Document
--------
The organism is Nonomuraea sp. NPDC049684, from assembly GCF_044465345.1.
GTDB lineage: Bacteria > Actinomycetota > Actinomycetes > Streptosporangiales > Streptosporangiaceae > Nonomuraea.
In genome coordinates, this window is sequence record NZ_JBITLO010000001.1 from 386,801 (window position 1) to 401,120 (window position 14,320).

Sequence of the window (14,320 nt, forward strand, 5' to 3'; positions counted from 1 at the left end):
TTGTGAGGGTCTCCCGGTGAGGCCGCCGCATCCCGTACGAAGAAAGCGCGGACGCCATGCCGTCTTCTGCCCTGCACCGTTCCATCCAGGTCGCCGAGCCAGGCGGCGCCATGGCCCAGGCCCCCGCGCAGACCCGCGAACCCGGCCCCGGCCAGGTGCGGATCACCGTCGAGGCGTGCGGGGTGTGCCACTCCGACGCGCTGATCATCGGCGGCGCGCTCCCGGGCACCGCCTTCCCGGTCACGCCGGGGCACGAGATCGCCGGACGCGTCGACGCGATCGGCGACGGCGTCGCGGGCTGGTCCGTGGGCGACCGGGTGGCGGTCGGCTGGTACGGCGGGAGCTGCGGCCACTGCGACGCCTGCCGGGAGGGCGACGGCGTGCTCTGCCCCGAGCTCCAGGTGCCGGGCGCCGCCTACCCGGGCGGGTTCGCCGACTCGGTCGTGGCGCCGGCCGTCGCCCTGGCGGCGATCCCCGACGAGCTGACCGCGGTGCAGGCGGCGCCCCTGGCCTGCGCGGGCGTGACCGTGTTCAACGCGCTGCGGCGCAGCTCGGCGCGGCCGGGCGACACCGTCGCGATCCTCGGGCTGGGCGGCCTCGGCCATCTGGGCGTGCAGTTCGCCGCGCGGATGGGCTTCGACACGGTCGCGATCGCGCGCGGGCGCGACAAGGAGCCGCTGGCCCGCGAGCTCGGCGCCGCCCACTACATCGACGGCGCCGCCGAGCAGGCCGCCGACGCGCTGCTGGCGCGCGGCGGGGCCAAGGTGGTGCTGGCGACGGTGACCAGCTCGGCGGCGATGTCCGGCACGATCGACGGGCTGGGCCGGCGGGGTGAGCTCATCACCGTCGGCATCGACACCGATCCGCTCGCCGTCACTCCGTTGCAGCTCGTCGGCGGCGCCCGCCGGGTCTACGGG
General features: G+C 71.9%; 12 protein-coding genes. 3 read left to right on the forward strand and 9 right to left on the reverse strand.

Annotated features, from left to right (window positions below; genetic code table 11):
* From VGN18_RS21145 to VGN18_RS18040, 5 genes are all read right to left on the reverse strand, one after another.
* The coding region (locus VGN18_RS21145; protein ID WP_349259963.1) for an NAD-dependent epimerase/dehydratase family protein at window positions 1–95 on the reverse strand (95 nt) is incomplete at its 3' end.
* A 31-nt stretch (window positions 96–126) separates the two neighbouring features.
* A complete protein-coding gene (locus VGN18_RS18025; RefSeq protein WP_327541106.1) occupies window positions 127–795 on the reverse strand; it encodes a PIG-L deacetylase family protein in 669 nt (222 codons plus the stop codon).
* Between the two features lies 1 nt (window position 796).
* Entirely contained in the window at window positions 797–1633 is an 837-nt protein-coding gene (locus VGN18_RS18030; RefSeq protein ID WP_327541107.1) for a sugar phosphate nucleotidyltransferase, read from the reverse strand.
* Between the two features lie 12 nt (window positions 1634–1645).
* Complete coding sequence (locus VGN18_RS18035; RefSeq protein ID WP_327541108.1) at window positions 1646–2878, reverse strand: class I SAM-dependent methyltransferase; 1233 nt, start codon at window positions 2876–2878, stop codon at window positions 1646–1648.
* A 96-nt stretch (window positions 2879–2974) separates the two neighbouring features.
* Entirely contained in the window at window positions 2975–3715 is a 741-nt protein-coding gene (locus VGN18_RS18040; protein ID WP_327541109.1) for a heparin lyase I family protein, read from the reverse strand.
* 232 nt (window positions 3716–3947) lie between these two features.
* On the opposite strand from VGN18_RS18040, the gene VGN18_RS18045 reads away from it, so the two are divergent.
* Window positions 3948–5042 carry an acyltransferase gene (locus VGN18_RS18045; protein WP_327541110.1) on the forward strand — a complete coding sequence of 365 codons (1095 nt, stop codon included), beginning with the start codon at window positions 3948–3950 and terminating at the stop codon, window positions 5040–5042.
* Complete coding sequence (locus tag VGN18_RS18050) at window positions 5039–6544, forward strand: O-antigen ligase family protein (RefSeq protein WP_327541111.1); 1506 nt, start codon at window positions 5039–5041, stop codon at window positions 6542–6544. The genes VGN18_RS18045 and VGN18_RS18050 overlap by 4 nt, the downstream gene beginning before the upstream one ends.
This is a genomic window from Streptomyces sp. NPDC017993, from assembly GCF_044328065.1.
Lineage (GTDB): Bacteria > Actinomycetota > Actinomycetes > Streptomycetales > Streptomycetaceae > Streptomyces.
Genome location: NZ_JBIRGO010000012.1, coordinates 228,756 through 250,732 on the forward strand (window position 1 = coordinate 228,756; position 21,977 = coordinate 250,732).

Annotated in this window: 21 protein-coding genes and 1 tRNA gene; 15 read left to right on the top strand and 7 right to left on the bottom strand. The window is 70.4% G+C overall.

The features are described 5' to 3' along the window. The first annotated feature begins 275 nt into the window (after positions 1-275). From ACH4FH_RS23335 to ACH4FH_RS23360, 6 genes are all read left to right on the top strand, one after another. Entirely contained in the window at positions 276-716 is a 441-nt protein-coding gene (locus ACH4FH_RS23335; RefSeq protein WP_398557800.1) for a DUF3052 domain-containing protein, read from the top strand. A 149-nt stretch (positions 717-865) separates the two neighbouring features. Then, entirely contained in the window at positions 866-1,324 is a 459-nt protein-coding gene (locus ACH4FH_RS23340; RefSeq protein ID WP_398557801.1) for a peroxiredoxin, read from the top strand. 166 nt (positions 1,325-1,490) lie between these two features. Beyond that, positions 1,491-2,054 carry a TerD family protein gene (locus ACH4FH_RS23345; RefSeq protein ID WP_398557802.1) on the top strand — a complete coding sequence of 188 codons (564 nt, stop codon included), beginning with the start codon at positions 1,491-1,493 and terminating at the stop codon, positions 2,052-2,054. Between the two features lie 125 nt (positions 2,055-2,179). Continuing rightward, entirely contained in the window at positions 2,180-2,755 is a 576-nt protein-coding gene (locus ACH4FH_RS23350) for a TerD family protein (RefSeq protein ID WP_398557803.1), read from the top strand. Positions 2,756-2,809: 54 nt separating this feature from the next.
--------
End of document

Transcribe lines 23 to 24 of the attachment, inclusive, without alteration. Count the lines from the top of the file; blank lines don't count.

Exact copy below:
Lineage (GTDB): Bacteria > Actinomycetota > Actinomycetes > Streptomycetales > Streptomycetaceae > Streptomyces.
Genome location: NZ_JBIRGO010000012.1, coordinates 228,756 through 250,732 on the forward strand (window position 1 = coordinate 228,756; position 21,977 = coordinate 250,732).